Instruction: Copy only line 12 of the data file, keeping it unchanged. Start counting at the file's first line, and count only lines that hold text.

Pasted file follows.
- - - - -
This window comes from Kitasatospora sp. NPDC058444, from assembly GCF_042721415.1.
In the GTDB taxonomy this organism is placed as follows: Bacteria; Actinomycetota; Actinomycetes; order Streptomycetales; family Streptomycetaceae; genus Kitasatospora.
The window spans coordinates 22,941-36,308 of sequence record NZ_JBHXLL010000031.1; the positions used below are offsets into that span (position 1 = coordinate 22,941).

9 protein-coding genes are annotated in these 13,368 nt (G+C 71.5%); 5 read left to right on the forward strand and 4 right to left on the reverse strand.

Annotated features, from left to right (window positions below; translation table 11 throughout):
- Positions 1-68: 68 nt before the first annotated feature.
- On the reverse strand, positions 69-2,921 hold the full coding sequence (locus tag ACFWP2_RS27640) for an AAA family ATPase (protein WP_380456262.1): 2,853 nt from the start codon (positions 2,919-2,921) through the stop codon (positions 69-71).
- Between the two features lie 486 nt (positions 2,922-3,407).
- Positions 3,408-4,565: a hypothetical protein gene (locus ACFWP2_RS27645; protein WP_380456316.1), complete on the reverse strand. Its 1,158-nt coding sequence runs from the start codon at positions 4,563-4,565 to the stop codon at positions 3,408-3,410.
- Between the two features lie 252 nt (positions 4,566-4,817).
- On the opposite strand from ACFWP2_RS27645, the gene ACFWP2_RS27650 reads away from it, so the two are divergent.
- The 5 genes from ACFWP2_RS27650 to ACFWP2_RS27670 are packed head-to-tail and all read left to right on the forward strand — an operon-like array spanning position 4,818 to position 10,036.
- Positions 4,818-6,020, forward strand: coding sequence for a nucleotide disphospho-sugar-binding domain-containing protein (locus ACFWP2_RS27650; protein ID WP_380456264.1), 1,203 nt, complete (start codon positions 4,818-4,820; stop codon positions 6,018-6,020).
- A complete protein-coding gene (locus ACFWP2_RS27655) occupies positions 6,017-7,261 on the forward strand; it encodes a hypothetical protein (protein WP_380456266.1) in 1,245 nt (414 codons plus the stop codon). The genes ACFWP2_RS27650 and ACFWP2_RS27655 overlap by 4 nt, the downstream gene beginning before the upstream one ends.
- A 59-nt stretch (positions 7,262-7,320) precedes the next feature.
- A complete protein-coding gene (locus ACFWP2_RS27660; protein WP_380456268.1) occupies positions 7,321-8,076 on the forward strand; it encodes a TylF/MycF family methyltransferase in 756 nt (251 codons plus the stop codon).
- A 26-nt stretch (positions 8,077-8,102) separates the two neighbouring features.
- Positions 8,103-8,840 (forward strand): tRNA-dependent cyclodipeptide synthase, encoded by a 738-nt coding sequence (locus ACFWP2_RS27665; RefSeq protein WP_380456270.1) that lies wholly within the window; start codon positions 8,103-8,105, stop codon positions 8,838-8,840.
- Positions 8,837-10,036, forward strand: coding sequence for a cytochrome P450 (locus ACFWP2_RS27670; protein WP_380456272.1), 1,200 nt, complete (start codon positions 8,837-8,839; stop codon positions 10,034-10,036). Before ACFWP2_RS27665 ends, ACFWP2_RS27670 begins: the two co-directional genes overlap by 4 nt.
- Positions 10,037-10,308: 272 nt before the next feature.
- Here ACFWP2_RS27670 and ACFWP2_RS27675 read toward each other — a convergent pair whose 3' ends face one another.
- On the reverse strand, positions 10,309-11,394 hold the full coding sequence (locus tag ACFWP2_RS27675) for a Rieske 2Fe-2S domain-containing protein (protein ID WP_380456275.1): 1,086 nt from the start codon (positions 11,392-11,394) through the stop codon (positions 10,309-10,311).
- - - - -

- The 5 genes from ACFWP2_RS27650 to ACFWP2_RS27670 are packed head-to-tail and all read left to right on the forward strand — an operon-like array spanning position 4,818 to position 10,036.